Posted: Friday June 9, 2006 4:01PM; Updated: Wednesday June 14, 2006 2:43PM
Paolo Wanchope (left) had no trouble getting through Germany's defense, scoring both of Costa Rica's goals.
Michael Steele/Getty Images
MUNICH -- The World Cup got started -- really got started -- around 4:15 p.m. local time, an hour and 45 minutes before the kickoff of the first match, Germany's 4-2 win over Costa Rica. Munich's World Cup Stadium was about one-third full, with a solid block of Ticos fans forming a red sea in the far corner. As the German team wandered onto the pitch, strains that are quite familiar to football fans began to blare from the P.A. system -- and with them, the crowd came to life.
It was the beginning of Three Lions, the maddeningly catchy song that served as the anthem of England's Euro '96 campaign. If you've been in a bar where they show soccer, you've heard it: "It's coming home, it's coming home, it's coming.... FOOTBALL'S COMING HOME." It was a cheeky move. For starters, England's hopes in Euro '96 were dashed in a penalty-kick loss to Germany. (In fact, the song was reworked for the 1998 World Cup, with updated lyrics to reflect England's latest big tournament bow-out.) "Taking the piss," I believe the British would call that.
More significantly, the Brits claim to have invented the modern game -- hence, their singing "football's coming home" ostensibly had some sort of basis in history. By saying that football's home is actually the Rhineland, the hosts were making the rather bold claim that they've seized ownership of the game, that they're a better provider for it. It was kind of like sidling up to a lady in a bar, taking a look at her man and saying, "Lose the schlub and come home with me, hon. I'll treat you right." (Not that I'd know anything about that.)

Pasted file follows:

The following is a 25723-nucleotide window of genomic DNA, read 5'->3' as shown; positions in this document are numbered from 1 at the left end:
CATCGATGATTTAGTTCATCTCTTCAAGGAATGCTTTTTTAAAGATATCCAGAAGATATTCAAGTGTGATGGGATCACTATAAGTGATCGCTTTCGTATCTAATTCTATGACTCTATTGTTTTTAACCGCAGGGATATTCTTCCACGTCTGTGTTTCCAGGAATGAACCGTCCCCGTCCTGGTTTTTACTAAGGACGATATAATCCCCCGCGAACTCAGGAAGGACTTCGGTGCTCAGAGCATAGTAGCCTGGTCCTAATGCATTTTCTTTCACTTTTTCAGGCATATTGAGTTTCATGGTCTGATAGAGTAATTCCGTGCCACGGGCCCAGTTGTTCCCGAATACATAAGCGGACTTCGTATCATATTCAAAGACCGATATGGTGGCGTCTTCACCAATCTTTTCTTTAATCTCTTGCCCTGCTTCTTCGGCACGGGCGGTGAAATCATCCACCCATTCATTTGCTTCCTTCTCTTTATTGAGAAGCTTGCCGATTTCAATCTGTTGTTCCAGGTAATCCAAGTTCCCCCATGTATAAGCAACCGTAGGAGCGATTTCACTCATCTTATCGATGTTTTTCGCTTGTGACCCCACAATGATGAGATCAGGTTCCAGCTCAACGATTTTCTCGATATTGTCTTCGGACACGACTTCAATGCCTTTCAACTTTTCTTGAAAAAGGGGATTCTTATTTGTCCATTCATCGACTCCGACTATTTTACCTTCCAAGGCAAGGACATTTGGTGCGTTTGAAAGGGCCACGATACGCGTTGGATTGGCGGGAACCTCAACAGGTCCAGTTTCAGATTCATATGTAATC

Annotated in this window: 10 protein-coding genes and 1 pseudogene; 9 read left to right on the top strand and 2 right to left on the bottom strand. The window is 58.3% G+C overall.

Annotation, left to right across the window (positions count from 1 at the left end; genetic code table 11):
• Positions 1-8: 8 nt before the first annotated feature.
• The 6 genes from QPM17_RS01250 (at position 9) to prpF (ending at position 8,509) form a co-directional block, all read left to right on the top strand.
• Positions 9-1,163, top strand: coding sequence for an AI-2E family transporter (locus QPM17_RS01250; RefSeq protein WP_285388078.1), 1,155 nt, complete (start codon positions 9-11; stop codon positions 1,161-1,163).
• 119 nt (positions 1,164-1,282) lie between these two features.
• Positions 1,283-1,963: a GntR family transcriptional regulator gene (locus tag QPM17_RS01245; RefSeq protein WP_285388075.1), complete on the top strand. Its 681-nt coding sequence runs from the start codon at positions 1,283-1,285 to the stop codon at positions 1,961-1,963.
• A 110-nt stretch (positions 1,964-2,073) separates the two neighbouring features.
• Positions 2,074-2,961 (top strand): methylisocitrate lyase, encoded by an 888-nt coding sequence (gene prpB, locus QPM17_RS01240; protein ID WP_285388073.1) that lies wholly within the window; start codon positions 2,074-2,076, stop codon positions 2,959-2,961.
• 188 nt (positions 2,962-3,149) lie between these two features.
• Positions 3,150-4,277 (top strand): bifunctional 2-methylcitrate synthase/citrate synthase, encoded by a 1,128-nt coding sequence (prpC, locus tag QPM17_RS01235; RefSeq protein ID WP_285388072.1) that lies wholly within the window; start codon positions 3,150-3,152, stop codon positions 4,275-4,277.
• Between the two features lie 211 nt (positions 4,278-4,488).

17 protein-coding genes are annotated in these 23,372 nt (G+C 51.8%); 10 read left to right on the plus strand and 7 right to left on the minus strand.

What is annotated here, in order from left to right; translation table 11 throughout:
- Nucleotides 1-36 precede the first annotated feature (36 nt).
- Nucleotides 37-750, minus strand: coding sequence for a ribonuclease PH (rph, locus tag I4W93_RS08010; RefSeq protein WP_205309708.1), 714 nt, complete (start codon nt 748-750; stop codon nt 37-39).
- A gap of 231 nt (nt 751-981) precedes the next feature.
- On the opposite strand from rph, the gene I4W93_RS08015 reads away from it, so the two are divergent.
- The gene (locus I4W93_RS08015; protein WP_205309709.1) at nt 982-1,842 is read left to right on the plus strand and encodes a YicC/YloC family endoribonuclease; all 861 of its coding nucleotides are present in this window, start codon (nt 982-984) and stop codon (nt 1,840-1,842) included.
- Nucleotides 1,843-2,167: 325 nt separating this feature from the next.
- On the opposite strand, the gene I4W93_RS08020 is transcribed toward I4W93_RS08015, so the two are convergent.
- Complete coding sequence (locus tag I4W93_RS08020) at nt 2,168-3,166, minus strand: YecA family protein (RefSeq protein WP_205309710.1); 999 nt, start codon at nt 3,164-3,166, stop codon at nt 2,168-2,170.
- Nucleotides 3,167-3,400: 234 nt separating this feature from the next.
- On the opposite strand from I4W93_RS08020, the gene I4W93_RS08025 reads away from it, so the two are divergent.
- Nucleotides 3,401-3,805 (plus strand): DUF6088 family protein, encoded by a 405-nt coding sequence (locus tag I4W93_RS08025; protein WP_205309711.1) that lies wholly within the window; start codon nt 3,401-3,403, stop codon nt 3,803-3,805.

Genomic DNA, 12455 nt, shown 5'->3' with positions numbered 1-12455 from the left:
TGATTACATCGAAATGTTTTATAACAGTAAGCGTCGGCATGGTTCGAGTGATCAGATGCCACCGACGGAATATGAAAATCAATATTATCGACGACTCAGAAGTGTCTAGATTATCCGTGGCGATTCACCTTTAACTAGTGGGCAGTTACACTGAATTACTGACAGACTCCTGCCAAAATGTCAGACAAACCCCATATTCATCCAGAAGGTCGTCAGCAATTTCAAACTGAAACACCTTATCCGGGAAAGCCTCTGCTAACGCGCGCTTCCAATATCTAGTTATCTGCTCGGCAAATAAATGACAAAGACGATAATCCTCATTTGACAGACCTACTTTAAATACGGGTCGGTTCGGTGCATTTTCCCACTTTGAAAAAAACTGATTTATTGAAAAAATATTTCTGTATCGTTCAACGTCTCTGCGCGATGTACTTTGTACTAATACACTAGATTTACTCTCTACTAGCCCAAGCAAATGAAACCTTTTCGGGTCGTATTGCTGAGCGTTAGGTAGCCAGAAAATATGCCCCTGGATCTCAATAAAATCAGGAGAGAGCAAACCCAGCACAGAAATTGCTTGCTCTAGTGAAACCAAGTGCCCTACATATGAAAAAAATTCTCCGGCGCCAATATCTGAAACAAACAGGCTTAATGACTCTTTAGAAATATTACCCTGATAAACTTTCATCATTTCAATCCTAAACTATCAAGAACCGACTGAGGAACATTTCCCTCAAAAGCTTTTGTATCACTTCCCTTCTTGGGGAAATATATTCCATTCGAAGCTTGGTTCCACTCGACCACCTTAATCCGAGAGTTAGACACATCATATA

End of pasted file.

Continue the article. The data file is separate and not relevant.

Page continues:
But before we dismiss the Germans as louts in pubs looking to steal our women, let's give them a chance. Maybe there's something to this "Home of das fussball" claim. Putting on a great tournament would be a good first step toward proving it, and they seem to be on their way to doing just that. Their fans have been loud, proud and well-behaved. (Anytime the P.A. announcer says a German player's last name, the crowd roars it with him, about 30 times louder than the bleacher creatures at Yankee Stadium are when they chant the Bronx Bombers' starters' names. And they've got names like Schweinsteiger to deal with over here. Not easy on the vocal cords.) Locals are going out of their way to take the "A Time to Make Friends" motto to heart, and with the exception of the occasional one-hour detour on the media shuttle, things have been as smooth as can be expected.